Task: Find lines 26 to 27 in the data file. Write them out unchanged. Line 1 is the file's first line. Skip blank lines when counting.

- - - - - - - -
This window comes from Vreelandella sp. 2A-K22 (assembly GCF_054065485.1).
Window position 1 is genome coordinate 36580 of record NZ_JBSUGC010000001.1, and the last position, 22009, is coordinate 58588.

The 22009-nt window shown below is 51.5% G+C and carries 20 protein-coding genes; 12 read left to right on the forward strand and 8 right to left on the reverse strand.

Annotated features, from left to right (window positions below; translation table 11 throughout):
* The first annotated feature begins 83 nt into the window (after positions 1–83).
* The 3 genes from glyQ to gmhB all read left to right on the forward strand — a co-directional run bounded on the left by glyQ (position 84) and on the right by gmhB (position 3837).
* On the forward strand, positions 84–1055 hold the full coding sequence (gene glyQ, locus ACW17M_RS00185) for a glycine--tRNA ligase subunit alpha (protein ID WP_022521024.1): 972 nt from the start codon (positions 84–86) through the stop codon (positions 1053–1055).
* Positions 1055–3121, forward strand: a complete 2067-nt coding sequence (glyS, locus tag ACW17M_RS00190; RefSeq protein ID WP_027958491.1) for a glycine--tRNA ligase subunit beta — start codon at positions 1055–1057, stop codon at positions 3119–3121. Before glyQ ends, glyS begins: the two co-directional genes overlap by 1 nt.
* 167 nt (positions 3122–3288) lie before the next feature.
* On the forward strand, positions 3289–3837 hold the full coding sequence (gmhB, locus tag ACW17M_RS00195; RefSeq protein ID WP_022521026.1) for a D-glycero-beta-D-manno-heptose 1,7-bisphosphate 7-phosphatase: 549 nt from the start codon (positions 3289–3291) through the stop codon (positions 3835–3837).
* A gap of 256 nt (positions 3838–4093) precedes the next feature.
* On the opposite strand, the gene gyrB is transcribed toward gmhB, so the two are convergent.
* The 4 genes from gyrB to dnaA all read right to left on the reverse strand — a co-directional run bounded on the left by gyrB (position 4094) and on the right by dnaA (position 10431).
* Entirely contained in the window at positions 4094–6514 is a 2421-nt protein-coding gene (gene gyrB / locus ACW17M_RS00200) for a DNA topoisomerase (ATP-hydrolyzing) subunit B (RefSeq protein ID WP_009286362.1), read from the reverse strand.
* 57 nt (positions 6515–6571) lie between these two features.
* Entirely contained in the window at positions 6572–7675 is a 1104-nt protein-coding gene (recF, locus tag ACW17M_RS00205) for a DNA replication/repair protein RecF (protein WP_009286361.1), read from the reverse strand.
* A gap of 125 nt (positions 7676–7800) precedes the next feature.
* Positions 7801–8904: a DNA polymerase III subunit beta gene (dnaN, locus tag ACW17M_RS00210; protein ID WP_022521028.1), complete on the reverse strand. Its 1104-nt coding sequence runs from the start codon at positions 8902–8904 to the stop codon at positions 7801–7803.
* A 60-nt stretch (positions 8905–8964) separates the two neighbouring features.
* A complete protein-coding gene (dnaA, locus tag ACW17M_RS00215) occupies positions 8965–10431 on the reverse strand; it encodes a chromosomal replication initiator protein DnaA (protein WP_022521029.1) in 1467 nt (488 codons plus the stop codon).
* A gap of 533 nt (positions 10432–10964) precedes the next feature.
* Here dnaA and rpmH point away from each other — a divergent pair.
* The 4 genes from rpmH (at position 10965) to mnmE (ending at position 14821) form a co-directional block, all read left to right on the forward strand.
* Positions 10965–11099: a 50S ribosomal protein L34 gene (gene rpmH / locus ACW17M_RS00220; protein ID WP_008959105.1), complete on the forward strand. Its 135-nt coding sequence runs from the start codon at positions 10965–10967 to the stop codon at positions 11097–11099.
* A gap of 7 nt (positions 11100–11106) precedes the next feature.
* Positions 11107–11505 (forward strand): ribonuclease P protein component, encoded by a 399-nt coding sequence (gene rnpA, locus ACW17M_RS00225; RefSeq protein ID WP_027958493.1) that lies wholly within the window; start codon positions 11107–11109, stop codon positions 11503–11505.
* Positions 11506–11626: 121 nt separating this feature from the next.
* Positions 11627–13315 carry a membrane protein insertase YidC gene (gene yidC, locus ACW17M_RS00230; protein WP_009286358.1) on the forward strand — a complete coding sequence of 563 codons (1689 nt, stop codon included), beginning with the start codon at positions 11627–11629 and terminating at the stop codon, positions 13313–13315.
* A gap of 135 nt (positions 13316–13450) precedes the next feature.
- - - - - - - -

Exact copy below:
* Positions 11107–11505 (forward strand): ribonuclease P protein component, encoded by a 399-nt coding sequence (gene rnpA, locus ACW17M_RS00225; RefSeq protein ID WP_027958493.1) that lies wholly within the window; start codon positions 11107–11109, stop codon positions 11503–11505.
* Positions 11506–11626: 121 nt separating this feature from the next.